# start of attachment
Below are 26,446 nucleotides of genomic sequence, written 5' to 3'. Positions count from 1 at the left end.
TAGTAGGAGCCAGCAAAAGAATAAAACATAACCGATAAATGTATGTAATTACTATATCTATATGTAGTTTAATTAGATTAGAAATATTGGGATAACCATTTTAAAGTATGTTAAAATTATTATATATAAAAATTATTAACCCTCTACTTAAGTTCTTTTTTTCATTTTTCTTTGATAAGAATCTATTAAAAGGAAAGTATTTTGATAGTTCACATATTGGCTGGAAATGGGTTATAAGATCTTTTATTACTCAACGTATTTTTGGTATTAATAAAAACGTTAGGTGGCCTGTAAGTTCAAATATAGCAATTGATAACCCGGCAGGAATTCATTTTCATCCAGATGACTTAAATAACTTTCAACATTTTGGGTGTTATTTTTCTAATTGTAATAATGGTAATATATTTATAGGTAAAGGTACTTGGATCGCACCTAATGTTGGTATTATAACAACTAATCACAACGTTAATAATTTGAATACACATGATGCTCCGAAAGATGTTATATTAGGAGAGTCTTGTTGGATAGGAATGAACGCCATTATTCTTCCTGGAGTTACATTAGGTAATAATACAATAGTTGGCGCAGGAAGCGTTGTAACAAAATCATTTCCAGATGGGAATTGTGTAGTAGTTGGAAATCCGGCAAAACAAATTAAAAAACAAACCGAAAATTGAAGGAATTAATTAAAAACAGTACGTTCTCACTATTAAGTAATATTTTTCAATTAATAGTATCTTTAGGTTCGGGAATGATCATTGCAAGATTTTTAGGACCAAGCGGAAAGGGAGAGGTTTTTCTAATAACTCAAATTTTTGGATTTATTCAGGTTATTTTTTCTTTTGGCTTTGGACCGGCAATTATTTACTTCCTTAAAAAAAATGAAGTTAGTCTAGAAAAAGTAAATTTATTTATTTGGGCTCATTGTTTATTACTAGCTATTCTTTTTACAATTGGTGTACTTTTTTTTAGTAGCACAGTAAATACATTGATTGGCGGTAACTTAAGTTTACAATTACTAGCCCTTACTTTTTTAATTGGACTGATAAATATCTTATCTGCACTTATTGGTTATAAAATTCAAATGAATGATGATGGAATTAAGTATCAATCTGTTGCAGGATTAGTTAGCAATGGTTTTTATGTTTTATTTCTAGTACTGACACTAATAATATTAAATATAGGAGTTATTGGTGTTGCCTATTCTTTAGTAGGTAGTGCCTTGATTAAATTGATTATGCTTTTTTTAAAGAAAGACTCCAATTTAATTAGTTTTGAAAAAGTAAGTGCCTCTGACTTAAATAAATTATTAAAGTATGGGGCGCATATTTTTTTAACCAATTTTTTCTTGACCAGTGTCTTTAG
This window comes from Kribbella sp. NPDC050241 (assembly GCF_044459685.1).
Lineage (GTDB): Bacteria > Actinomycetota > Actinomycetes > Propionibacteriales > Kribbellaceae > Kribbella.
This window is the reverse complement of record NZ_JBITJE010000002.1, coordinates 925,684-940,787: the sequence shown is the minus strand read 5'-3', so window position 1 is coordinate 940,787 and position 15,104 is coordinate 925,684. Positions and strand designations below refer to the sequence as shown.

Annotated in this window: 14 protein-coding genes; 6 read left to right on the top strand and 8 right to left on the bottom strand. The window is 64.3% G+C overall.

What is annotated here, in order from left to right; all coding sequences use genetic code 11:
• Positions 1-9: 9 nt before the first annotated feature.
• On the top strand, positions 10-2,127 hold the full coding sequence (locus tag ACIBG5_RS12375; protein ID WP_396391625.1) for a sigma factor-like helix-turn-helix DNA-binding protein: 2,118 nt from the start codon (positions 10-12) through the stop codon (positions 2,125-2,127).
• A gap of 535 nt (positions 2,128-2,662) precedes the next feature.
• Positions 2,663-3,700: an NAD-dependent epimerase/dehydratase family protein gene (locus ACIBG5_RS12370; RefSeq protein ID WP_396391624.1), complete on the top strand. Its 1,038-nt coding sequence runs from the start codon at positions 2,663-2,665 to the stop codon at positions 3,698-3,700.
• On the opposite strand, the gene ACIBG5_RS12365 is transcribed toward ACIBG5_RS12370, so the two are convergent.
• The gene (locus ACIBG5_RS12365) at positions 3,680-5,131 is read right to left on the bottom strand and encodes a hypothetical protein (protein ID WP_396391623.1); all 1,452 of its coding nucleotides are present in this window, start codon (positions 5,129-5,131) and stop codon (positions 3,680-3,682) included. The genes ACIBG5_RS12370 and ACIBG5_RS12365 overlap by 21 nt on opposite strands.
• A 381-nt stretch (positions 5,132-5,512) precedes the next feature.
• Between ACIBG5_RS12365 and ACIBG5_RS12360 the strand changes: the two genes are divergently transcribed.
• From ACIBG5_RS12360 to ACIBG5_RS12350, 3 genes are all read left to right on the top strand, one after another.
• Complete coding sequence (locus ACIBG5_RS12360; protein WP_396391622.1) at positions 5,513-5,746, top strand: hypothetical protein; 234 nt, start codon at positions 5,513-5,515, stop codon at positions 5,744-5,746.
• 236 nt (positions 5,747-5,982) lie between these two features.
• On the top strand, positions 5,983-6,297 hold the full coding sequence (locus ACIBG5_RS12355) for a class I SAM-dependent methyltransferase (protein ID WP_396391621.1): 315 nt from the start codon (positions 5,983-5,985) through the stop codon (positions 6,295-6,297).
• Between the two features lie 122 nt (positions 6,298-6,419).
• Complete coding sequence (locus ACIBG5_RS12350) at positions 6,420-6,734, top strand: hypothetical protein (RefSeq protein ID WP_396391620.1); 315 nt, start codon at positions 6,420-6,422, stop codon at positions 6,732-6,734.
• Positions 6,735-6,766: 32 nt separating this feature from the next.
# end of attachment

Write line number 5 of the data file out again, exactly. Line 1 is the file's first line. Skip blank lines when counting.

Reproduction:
This window is the reverse complement of record NZ_JBITJE010000002.1, coordinates 925,684-940,787: the sequence shown is the minus strand read 5'-3', so window position 1 is coordinate 940,787 and position 15,104 is coordinate 925,684. Positions and strand designations below refer to the sequence as shown.